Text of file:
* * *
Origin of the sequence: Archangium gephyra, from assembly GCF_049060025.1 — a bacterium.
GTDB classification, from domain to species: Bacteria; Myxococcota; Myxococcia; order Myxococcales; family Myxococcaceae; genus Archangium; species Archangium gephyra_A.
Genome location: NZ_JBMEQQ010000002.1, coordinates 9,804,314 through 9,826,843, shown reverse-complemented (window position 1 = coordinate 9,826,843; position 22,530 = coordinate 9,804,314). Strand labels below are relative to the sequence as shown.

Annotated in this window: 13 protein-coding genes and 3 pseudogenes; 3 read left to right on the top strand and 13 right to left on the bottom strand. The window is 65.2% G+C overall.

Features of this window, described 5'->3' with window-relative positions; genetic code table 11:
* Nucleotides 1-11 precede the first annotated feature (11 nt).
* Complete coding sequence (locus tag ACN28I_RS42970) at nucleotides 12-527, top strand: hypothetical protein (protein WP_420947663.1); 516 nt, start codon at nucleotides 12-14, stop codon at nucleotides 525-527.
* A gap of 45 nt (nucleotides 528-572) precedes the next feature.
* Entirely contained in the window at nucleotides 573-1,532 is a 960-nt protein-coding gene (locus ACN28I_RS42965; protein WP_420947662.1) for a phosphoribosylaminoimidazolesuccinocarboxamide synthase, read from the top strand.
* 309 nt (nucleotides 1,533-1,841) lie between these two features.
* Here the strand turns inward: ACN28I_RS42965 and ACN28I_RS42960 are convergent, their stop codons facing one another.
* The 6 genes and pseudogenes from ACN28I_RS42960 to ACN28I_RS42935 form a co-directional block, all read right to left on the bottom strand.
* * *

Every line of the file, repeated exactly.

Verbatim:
Origin of the sequence: Archangium gephyra, from assembly GCF_049060025.1 — a bacterium.
GTDB classification, from domain to species: Bacteria; Myxococcota; Myxococcia; order Myxococcales; family Myxococcaceae; genus Archangium; species Archangium gephyra_A.
Genome location: NZ_JBMEQQ010000002.1, coordinates 9,804,314 through 9,826,843, shown reverse-complemented (window position 1 = coordinate 9,826,843; position 22,530 = coordinate 9,804,314). Strand labels below are relative to the sequence as shown.

Annotated in this window: 13 protein-coding genes and 3 pseudogenes; 3 read left to right on the top strand and 13 right to left on the bottom strand. The window is 65.2% G+C overall.

Features of this window, described 5'->3' with window-relative positions; genetic code table 11:
* Nucleotides 1-11 precede the first annotated feature (11 nt).
* Complete coding sequence (locus tag ACN28I_RS42970) at nucleotides 12-527, top strand: hypothetical protein (protein WP_420947663.1); 516 nt, start codon at nucleotides 12-14, stop codon at nucleotides 525-527.
* A gap of 45 nt (nucleotides 528-572) precedes the next feature.
* Entirely contained in the window at nucleotides 573-1,532 is a 960-nt protein-coding gene (locus ACN28I_RS42965; protein WP_420947662.1) for a phosphoribosylaminoimidazolesuccinocarboxamide synthase, read from the top strand.
* 309 nt (nucleotides 1,533-1,841) lie between these two features.
* Here the strand turns inward: ACN28I_RS42965 and ACN28I_RS42960 are convergent, their stop codons facing one another.
* The 6 genes and pseudogenes from ACN28I_RS42960 to ACN28I_RS42935 form a co-directional block, all read right to left on the bottom strand.